Major accuses Blair of `zero honesty'

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The election dirt started flying yesterday as John Major accused Tony Blair of "zero honesty" and hypocrisy over the Labour leader's support for action to clear the streets of beggars.

Mr Blair will today hit back by drawing up Labour's battle lines with the Tories on Mr Major's alleged weak leadership, and education. The Labour leader will seek to contrast his leadership with Mr Major's lack of control over his "ungovernable" party.

The Prime Minister, in a polished 40-minute press conference, set the tone for the presidential-style election campaign which the Tories will be mounting. He set out three main themes for the Tory fight-back: the economy, Europe and opposition to Labour's plans for constitutional reform.

And in the course of the questioning, Mr Major answered one of the eight key electoral questions raised yesterday in The Independent. Asked whether he would propose Britain's withdrawal from the European Union, Mr Major gave a firm "no". The Prime Minister, who was last night holding talks with the Dutch Prime Minister, Wim Kok, over Britain's objections to German plans for a multi-speed Europe, said that there was no "remotely plausible case for leaving".

He traded blows with Mr Blair over the Labour leader's "conversion" to Mr Major's views on tackling the problem of beggars on the streets.

Mr Blair's support for "zero tolerance" for petty crime, including aggressive begging, "beggared belief", he said. The Prime Minister had been attacked by Mr Blair for his "vindictiveness ... pettiness and small mindedness" when Mr Major called for similar action in 1994. "Given what I said then and what Labour said of me, I would think Labour's hypocrisy beggars belief. It is a case of zero detail and zero honesty from them," he said.

The Labour leader's support for clearing the streets drew fire from groups supporting the homeless. But the Labour leadership appeared satisfied with the coverage given to Mr Blair's remarks in the Big Issue magazine, underlining his message that Labour will have a hard edge to its social policies. Mr Blair's "rebuttal unit", however, denied the Prime Minister's charge of hypocrisy, insisting that Mr Blair had called for firm action against "aggressive beggars" in May 1994, but had always insisted that it should be coupled with action to tackle the causes of homelessness.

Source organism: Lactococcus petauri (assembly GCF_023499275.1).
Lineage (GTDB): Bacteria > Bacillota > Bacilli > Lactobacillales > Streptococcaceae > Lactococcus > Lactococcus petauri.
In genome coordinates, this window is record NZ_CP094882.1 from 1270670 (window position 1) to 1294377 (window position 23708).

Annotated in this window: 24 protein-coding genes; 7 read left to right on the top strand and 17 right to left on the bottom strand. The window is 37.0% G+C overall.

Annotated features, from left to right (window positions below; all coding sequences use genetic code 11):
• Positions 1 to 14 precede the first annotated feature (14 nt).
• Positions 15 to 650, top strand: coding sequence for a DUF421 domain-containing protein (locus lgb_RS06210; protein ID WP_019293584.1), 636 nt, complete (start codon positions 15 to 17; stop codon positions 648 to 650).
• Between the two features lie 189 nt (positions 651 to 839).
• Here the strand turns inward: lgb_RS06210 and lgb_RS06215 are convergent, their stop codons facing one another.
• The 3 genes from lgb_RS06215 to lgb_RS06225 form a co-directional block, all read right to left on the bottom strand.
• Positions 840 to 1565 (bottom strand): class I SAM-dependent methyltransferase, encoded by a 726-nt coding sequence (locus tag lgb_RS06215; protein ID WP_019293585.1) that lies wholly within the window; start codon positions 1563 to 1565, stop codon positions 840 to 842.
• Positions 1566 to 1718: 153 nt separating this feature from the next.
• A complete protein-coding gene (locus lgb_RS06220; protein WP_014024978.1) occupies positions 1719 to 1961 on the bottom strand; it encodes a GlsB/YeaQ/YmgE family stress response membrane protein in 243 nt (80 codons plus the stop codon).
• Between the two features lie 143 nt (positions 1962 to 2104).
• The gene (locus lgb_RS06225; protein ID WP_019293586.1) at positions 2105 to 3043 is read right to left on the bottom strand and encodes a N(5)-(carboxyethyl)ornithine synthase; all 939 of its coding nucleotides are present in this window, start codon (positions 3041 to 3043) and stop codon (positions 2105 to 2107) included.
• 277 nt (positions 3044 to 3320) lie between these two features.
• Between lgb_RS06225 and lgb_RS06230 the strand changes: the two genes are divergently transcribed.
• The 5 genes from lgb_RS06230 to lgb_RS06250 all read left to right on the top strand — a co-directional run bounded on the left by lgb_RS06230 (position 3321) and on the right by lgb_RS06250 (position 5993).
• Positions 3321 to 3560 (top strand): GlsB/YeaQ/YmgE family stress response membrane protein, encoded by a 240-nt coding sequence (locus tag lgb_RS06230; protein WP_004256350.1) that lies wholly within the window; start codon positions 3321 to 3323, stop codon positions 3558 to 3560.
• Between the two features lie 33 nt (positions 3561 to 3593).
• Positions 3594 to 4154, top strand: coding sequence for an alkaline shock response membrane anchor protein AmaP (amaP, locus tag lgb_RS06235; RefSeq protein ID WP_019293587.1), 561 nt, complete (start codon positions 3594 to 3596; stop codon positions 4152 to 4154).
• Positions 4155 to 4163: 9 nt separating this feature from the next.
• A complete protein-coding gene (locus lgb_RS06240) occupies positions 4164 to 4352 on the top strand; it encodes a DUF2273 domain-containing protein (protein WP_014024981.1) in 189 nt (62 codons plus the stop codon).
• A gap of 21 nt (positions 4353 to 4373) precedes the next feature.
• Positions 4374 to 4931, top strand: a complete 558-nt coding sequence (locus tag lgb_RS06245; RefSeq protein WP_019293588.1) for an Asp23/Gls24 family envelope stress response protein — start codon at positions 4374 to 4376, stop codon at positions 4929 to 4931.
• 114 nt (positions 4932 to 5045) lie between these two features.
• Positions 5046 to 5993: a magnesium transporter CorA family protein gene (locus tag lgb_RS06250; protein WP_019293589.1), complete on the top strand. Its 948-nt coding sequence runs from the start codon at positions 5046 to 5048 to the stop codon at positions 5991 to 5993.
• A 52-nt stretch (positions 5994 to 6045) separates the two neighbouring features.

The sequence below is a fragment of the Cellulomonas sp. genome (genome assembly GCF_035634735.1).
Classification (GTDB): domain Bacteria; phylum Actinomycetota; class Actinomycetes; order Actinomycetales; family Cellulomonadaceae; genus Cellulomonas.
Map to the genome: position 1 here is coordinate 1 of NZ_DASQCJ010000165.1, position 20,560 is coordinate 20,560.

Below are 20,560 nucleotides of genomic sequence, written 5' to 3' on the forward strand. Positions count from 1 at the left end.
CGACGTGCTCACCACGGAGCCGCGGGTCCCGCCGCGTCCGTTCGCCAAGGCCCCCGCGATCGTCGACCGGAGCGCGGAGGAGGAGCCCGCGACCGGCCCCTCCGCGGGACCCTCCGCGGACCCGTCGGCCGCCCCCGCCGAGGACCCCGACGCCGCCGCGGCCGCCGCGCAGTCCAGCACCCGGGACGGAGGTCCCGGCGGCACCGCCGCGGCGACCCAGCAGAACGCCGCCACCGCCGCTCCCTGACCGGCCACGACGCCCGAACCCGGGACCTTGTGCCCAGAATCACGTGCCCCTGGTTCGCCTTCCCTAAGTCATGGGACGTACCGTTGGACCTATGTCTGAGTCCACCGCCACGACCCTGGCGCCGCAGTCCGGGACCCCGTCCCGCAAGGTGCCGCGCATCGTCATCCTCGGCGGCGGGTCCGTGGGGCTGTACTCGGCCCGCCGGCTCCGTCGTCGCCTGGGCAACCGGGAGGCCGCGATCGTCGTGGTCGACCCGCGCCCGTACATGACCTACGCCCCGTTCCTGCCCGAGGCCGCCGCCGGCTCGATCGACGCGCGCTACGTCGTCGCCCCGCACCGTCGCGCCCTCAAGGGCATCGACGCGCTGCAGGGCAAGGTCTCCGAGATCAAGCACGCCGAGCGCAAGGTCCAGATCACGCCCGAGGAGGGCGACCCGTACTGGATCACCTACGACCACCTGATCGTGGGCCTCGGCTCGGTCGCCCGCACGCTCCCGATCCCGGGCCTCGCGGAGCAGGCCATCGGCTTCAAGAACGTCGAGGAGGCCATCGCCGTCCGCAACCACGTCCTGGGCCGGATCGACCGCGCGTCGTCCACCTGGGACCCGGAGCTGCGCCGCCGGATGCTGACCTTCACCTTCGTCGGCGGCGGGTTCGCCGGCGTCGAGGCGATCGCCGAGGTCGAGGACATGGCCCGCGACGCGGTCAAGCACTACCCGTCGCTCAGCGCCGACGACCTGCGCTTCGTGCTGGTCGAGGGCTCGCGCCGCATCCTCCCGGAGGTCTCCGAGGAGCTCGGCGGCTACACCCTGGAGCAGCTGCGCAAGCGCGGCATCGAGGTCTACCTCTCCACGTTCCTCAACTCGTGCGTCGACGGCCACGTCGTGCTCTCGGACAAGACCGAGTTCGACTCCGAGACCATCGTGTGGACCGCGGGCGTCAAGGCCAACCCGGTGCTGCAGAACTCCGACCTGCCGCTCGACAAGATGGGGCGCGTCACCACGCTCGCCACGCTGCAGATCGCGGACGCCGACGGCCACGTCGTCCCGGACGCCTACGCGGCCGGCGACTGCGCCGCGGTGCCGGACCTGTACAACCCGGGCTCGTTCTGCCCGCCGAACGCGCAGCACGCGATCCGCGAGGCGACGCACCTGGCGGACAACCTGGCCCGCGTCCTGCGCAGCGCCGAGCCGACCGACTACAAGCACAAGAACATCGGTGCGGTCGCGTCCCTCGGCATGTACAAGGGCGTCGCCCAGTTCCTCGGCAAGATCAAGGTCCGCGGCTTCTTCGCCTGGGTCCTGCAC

The cross-fire over the issue of beggars on Britain's streets offered confirmation that the election campaigning could quickly descend into the gutter, particularly after the threat by the publicist Max Clifford to dish more dirt on the Tories.

It also led to the spectacle of leading politicians lining up to say whether they gave money to beggars. Mr Blair said he did not. Mr Major said he did - millions in taxpayers' money for hostel beds. The Home Secretary, Michael Howard, said he did not give to beggars. John Prescott, the deputy leader of the Labour Party, said he did not give money to beggars. "I sometimes offer to buy them a cup of tea at King's Cross Station. I'm not sure they always want to take me up," he said.

Giving an upbeat account of the "sparkling" prospects for the economy, the choice before the British electorate would be between "smiles and tears", Mr Major said. He denied the Tory election posters - featuring a family shedding a "red tear" - amounted to negative campaigning, but Mr Prescott also carefully distanced Labour from Mr Clifford's antics.

The first Guardian/ICM poll of the year, published today, gives Labour a 17-point lead over the Tories. Adjusted figures put Labour on 48 per cent, down two points on December, the Tories on 31 per cent, unchanged from last month, and the Liberal Democrats up one point.

But the Tories were up four points, to 29 per cent when voters were asked which party had the best economic policy. Labour, at 32 per cent, was down two points, and the Liberal Democrats at 6 per cent, down one point.